The Scottish version of the guidance was issued jointly by the Scottish and UK Governments.
But SACC and other civil liberty groups argue that PREVENT goes too far and is almost Stasi-like in its approach, with the British public, in effect, being asked to spy on one another.
GCC’s counter terrorism training, for example, also gave employees advice on what they should do outside working hours.
One section of the course said that people living in housing estates should report any suspicious activity to the police.
Suspicious activity, according to GGC, included “curtains closed for most of the day”, “visits to the house at unusual times by strangers” and “neighbours seldom seen”.
GCC staff were also advised to check their neighbour’s bins.
GCC, in common with other local authorities, now use a counter terrorist training course called “Workshops to Raise Awareness of Prevent” (WRAP) provided by the Home Office, although no details of this course have been released.
In Glasgow, the local authoritiy confirmed that 1424 staff members had accessed its Protect Against Terrorism training course, and 546 staff members had completed it.
Further documents obtained by The Ferret confirm around 30 staff members in the Glasgow social work department have received the newer WRAP training course. Afterwards officials said in a report that their understanding of the “Prevent strategy and why people become or support violent extremists,” had moved from “poor,” to just “ok,” as a result.
Additional FOI requests have revealed that hundreds of local authority staff in other local authorities have also received training in the PREVENT programme.
301 staff have been trained in East Ayrshire, 510 in South Lanarkshire and 75 staff have been trained in Moray. Many other councils admitted that they had not yet trained any staff, or had only briefed a handful of their senior managers.
Some local authorities have also revealed that they have received cash from central government to undertake PREVENT activities, as part of the wider CONTEST anti-terrorism programme.
Aberdeen City Council has received £8000 over two years to “to fund meetings with key local partners in respect of CONTEST and PREVENT activities.”
Glasgow City Council said “£10,000 has been received by the Council from the Scottish Government in respect of implementation of PREVENT activities. This funding was awarded during financial year 2012-2013 and it has not yet been committed.” A response from Comhairle Nan Eilean Siar said a sum of £10,000 was “proposed,” to support anti-terror activities in the Western Isles.
Richard Haley, of SACC, said PREVENT is a major threat to civil liberties in Britain and trade unions should examine what is taking place with a view to standing up for their members.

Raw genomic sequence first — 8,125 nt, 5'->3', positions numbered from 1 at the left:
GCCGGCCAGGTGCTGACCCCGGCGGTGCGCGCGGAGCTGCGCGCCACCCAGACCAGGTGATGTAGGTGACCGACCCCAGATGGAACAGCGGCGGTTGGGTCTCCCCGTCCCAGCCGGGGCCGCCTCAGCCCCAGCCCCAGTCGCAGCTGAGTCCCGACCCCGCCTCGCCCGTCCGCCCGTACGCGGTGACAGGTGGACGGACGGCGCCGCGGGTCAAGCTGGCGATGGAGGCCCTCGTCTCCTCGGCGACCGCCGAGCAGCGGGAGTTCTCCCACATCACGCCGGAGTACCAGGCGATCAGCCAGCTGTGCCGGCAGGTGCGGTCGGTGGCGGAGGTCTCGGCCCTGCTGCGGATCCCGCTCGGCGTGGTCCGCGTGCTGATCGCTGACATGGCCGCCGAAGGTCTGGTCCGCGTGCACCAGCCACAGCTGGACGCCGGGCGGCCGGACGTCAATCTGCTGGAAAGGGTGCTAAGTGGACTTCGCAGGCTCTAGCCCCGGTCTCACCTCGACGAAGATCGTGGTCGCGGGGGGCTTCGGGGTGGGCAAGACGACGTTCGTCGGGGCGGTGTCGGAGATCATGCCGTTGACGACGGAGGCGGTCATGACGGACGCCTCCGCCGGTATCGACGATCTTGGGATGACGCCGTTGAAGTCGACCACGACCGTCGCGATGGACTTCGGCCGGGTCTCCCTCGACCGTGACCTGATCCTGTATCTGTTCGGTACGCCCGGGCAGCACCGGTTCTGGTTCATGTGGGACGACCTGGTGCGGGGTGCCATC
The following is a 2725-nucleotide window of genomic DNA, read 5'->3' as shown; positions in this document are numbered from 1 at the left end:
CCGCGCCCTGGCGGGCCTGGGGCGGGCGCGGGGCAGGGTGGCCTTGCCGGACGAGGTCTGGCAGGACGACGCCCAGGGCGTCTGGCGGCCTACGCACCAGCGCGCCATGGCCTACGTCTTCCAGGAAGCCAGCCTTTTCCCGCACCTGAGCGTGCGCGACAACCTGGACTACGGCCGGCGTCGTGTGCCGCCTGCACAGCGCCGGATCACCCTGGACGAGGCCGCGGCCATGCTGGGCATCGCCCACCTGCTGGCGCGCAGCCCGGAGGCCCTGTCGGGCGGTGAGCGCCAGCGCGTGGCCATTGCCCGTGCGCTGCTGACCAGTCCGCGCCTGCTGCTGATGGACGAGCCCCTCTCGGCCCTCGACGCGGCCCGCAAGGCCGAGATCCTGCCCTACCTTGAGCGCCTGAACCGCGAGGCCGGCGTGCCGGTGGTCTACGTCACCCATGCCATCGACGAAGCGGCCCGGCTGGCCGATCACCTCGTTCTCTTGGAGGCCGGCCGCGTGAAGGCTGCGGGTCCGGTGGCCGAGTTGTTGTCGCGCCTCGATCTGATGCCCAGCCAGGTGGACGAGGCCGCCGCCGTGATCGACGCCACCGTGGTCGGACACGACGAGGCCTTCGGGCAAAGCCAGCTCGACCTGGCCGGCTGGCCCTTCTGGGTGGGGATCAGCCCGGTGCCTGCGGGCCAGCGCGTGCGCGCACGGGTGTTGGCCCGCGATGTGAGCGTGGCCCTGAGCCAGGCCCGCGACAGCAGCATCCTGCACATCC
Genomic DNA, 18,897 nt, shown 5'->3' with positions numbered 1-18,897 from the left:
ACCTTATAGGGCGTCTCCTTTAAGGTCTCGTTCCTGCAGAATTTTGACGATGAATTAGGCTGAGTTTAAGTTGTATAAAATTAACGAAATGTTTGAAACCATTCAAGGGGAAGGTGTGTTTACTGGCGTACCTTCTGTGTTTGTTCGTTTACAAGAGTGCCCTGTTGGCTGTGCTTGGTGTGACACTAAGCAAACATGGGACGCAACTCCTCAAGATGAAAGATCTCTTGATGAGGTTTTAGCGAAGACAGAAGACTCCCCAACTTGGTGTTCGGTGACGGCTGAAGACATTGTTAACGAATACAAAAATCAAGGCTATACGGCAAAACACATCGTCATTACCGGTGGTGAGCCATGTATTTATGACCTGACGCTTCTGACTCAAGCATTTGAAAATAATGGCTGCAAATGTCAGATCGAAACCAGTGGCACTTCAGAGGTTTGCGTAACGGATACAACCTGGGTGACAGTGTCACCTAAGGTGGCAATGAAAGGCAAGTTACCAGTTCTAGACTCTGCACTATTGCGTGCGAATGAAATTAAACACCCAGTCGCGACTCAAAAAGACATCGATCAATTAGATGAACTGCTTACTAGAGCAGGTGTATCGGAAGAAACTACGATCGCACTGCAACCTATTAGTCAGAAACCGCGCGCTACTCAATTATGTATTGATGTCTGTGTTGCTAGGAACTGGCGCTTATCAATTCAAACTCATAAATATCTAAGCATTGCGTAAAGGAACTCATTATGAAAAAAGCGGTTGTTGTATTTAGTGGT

He added: “PREVENT, and the wider CONTEST strategy that it belongs to, strongly emphasise what it calls “Islamist extremism”.
“The latest annual CONTEST report focuses mainly on this, but also refers to a continuing risk from Northern Ireland related terrorism, and a risk from far-right terrorism that is said to be low.
“It makes no mention of animal rights, environmental or anti-nuclear campaigners as potential threats, nor are they mentioned in the statutory Prevent Duty Guidance for Scotland.
“But the standard “Workshops to Raise Awareness of Prevent” – part of the Government’s training programme – include discussion of campaigns like these. Trainers are given discretion over the particular examples of activism they choose for the case study included in the standard presentation.
“The workshops are scripted and their use of issues like animal rights and environmental activism appears to be a technique crafted to break down intellectual and psychological resistance to the core elements of PREVENT, and to adjust attendees to the outlook of institutionalised suspicion promoted by PREVENT.
“This is a very manipulative and disturbing tactic. The tactic carries the risk of mission-creep, potentially encouraging people working with PREVENT to develop a suspicious attitude towards forms of activism that lie outside PREVENT’s core concerns.
“Various forms of legitimate political activism are already seen by police and MI5 as being linked to “domestic extremism.”
“The further targeting of these campaigns in connection with PREVENT would be a major threat to the civil liberties of people engaged in them, and especially to those who work in public sector organisations where PREVENT is being implemented.”
Read the full PREVENT Training Documents
Glasgow City Council Evaluation Report:
Briefing paper given to Comhairle Nan Eilean Siar senior officials:
Some of the documents have been further redacted by The Ferret to prevent the disclosure of the names of public sector workers.
Have you received official counter-terrorism training from your employer? Get in touch with The Ferret to share the details.